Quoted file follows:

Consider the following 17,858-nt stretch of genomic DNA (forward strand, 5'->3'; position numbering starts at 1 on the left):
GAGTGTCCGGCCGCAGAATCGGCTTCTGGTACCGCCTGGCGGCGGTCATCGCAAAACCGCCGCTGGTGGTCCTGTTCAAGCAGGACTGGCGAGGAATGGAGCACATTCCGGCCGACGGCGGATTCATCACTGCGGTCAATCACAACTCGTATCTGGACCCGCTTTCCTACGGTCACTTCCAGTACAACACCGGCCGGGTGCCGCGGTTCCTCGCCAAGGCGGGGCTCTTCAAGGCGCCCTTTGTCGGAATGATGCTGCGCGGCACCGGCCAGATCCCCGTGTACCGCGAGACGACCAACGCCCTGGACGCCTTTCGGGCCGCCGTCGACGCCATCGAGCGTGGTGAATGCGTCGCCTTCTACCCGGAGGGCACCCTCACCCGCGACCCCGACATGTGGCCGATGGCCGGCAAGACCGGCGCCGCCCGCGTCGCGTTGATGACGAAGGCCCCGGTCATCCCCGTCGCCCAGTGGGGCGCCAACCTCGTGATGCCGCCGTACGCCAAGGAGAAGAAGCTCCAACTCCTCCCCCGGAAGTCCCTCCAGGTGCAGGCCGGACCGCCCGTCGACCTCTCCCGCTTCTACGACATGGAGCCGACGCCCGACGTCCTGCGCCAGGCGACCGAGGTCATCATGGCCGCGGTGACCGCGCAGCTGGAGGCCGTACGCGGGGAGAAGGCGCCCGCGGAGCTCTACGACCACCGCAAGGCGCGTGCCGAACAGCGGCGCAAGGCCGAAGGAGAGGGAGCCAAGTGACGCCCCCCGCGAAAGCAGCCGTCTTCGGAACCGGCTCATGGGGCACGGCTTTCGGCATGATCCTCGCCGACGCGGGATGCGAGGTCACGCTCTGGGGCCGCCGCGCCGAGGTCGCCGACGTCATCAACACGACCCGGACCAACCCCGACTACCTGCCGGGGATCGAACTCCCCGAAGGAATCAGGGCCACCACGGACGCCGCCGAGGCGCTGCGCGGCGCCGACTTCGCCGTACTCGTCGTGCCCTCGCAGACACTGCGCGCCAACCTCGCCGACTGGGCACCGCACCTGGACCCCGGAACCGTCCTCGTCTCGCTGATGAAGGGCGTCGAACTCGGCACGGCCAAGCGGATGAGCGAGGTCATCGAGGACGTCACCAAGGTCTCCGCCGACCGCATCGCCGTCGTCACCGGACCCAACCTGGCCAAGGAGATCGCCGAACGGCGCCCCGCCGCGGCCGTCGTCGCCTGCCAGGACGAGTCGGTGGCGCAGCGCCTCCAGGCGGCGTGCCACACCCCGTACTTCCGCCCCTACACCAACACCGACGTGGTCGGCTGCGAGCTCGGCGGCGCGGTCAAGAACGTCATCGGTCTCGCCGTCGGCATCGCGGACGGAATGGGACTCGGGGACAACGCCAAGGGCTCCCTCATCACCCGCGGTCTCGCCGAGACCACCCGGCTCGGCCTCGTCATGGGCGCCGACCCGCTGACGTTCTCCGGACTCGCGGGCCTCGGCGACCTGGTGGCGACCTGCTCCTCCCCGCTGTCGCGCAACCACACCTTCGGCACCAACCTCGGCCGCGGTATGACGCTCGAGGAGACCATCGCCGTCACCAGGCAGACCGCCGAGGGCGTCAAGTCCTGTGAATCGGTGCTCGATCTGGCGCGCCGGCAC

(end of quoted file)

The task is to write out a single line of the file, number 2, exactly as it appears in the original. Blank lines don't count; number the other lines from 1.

GAGTGTCCGGCCGCAGAATCGGCTTCTGGTACCGCCTGGCGGCGGTCATCGCAAAACCGCCGCTGGTGGTCCTGTTCAAGCAGGACTGGCGAGGAATGGAGCACATTCCGGCCGACGGCGGATTCATCACTGCGGTCAATCACAACTCGTATCTGGACCCGCTTTCCTACGGTCACTTCCAGTACAACACCGGCCGGGTGCCGCGGTTCCTCGCCAAGGCGGGGCTCTTCAAGGCGCCCTTTGTCGGAATGATGCTGCGCGGCACCGGCCAGATCCCCGTGTACCGCGAGACGACCAACGCCCTGGACGCCTTTCGGGCCGCCGTCGACGCCATCGAGCGTGGTGAATGCGTCGCCTTCTACCCGGAGGGCACCCTCACCCGCGACCCCGACATGTGGCCGATGGCCGGCAAGACCGGCGCCGCCCGCGTCGCGTTGATGACGAAGGCCCCGGTCATCCCCGTCGCCCAGTGGGGCGCCAACCTCGTGATGCCGCCGTACGCCAAGGAGAAGAAGCTCCAACTCCTCCCCCGGAAGTCCCTCCAGGTGCAGGCCGGACCGCCCGTCGACCTCTCCCGCTTCTACGACATGGAGCCGACGCCCGACGTCCTGCGCCAGGCGACCGAGGTCATCATGGCCGCGGTGACCGCGCAGCTGGAGGCCGTACGCGGGGAGAAGGCGCCCGCGGAGCTCTACGACCACCGCAAGGCGCGTGCCGAACAGCGGCGCAAGGCCGAAGGAGAGGGAGCCAAGTGACGCCCCCCGCGAAAGCAGCCGTCTTCGGAACCGGCTCATGGGGCACGGCTTTCGGCATGATCCTCGCCGACGCGGGATGCGAGGTCACGCTCTGGGGCCGCCGCGCCGAGGTCGCCGACGTCATCAACACGACCCGGACCAACCCCGACTACCTGCCGGGGATCGAACTCCCCGAAGGAATCAGGGCCACCACGGACGCCGCCGAGGCGCTGCGCGGCGCCGACTTCGCCGTACTCGTCGTGCCCTCGCAGACACTGCGCGCCAACCTCGCCGACTGGGCACCGCACCTGGACCCCGGAACCGTCCTCGTCTCGCTGATGAAGGGCGTCGAACTCGGCACGGCCAAGCGGATGAGCGAGGTCATCGAGGACGTCACCAAGGTCTCCGCCGACCGCATCGCCGTCGTCACCGGACCCAACCTGGCCAAGGAGATCGCCGAACGGCGCCCCGCCGCGGCCGTCGTCGCCTGCCAGGACGAGTCGGTGGCGCAGCGCCTCCAGGCGGCGTGCCACACCCCGTACTTCCGCCCCTACACCAACACCGACGTGGTCGGCTGCGAGCTCGGCGGCGCGGTCAAGAACGTCATCGGTCTCGCCGTCGGCATCGCGGACGGAATGGGACTCGGGGACAACGCCAAGGGCTCCCTCATCACCCGCGGTCTCGCCGAGACCACCCGGCTCGGCCTCGTCATGGGCGCCGACCCGCTGACGTTCTCCGGACTCGCGGGCCTCGGCGACCTGGTGGCGACCTGCTCCTCCCCGCTGTCGCGCAACCACACCTTCGGCACCAACCTCGGCCGCGGTATGACGCTCGAGGAGACCATCGCCGTCACCAGGCAGACCGCCGAGGGCGTCAAGTCCTGTGAATCGGTGCTCGATCTGGCGCGCCGGCAC